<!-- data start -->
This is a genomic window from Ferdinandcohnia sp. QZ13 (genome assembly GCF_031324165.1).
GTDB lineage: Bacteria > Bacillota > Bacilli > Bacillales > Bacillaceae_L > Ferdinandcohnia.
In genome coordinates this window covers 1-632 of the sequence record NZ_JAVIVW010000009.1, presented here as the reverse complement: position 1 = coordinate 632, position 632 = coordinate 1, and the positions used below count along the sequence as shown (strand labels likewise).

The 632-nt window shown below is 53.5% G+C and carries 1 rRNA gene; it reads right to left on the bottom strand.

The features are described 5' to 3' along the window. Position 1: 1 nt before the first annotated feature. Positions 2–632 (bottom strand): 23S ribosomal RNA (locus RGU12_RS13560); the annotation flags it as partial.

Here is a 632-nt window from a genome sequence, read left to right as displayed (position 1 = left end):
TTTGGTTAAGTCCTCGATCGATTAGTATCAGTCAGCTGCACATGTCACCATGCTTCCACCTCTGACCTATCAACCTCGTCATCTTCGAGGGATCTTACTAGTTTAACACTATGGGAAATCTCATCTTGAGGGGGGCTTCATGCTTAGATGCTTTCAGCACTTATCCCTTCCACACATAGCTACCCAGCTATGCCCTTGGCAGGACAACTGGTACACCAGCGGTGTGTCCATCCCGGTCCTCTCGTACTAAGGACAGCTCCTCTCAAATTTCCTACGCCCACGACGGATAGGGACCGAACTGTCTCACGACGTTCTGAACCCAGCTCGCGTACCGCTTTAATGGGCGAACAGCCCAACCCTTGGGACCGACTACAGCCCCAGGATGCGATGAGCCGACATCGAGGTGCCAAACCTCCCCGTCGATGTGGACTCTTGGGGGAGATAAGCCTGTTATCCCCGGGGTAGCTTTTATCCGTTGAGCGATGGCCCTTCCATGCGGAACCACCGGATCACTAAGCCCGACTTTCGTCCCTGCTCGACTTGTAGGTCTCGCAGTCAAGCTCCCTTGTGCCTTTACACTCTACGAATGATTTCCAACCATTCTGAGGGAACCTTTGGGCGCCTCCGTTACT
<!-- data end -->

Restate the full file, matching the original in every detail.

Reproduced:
This is a genomic window from Ferdinandcohnia sp. QZ13 (genome assembly GCF_031324165.1).
GTDB lineage: Bacteria > Bacillota > Bacilli > Bacillales > Bacillaceae_L > Ferdinandcohnia.
In genome coordinates this window covers 1-632 of the sequence record NZ_JAVIVW010000009.1, presented here as the reverse complement: position 1 = coordinate 632, position 632 = coordinate 1, and the positions used below count along the sequence as shown (strand labels likewise).

The 632-nt window shown below is 53.5% G+C and carries 1 rRNA gene; it reads right to left on the bottom strand.

The features are described 5' to 3' along the window. Position 1: 1 nt before the first annotated feature. Positions 2–632 (bottom strand): 23S ribosomal RNA (locus RGU12_RS13560); the annotation flags it as partial.

Here is a 632-nt window from a genome sequence, read left to right as displayed (position 1 = left end):
TTTGGTTAAGTCCTCGATCGATTAGTATCAGTCAGCTGCACATGTCACCATGCTTCCACCTCTGACCTATCAACCTCGTCATCTTCGAGGGATCTTACTAGTTTAACACTATGGGAAATCTCATCTTGAGGGGGGCTTCATGCTTAGATGCTTTCAGCACTTATCCCTTCCACACATAGCTACCCAGCTATGCCCTTGGCAGGACAACTGGTACACCAGCGGTGTGTCCATCCCGGTCCTCTCGTACTAAGGACAGCTCCTCTCAAATTTCCTACGCCCACGACGGATAGGGACCGAACTGTCTCACGACGTTCTGAACCCAGCTCGCGTACCGCTTTAATGGGCGAACAGCCCAACCCTTGGGACCGACTACAGCCCCAGGATGCGATGAGCCGACATCGAGGTGCCAAACCTCCCCGTCGATGTGGACTCTTGGGGGAGATAAGCCTGTTATCCCCGGGGTAGCTTTTATCCGTTGAGCGATGGCCCTTCCATGCGGAACCACCGGATCACTAAGCCCGACTTTCGTCCCTGCTCGACTTGTAGGTCTCGCAGTCAAGCTCCCTTGTGCCTTTACACTCTACGAATGATTTCCAACCATTCTGAGGGAACCTTTGGGCGCCTCCGTTACT